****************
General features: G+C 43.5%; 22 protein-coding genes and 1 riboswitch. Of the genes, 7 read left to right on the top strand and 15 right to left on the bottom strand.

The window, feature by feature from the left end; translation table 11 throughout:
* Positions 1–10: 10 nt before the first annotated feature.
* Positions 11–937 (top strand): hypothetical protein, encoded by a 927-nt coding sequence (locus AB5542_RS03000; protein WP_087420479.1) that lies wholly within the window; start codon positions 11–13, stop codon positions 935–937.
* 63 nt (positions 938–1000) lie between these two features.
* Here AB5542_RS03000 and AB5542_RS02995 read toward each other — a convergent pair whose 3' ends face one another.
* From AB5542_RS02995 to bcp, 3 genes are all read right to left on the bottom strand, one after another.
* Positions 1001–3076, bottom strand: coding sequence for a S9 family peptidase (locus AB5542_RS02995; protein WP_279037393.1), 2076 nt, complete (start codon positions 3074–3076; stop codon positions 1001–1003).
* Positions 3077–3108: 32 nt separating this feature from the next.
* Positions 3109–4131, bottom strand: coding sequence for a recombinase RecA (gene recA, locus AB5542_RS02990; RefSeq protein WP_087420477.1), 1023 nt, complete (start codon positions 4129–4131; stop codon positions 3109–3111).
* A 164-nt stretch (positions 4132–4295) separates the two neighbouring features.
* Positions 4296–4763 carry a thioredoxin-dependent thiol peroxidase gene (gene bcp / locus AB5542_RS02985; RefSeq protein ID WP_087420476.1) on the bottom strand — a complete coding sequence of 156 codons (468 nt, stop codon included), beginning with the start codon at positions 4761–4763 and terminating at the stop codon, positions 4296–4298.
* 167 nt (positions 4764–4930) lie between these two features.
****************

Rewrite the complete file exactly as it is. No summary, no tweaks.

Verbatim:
General features: G+C 43.5%; 22 protein-coding genes and 1 riboswitch. Of the genes, 7 read left to right on the top strand and 15 right to left on the bottom strand.

The window, feature by feature from the left end; translation table 11 throughout:
* Positions 1–10: 10 nt before the first annotated feature.
* Positions 11–937 (top strand): hypothetical protein, encoded by a 927-nt coding sequence (locus AB5542_RS03000; protein WP_087420479.1) that lies wholly within the window; start codon positions 11–13, stop codon positions 935–937.
* 63 nt (positions 938–1000) lie between these two features.
* Here AB5542_RS03000 and AB5542_RS02995 read toward each other — a convergent pair whose 3' ends face one another.
* From AB5542_RS02995 to bcp, 3 genes are all read right to left on the bottom strand, one after another.
* Positions 1001–3076, bottom strand: coding sequence for a S9 family peptidase (locus AB5542_RS02995; protein WP_279037393.1), 2076 nt, complete (start codon positions 3074–3076; stop codon positions 1001–1003).
* Positions 3077–3108: 32 nt separating this feature from the next.
* Positions 3109–4131, bottom strand: coding sequence for a recombinase RecA (gene recA, locus AB5542_RS02990; RefSeq protein WP_087420477.1), 1023 nt, complete (start codon positions 4129–4131; stop codon positions 3109–3111).
* A 164-nt stretch (positions 4132–4295) separates the two neighbouring features.
* Positions 4296–4763 carry a thioredoxin-dependent thiol peroxidase gene (gene bcp / locus AB5542_RS02985; RefSeq protein ID WP_087420476.1) on the bottom strand — a complete coding sequence of 156 codons (468 nt, stop codon included), beginning with the start codon at positions 4761–4763 and terminating at the stop codon, positions 4296–4298.
* 167 nt (positions 4764–4930) lie between these two features.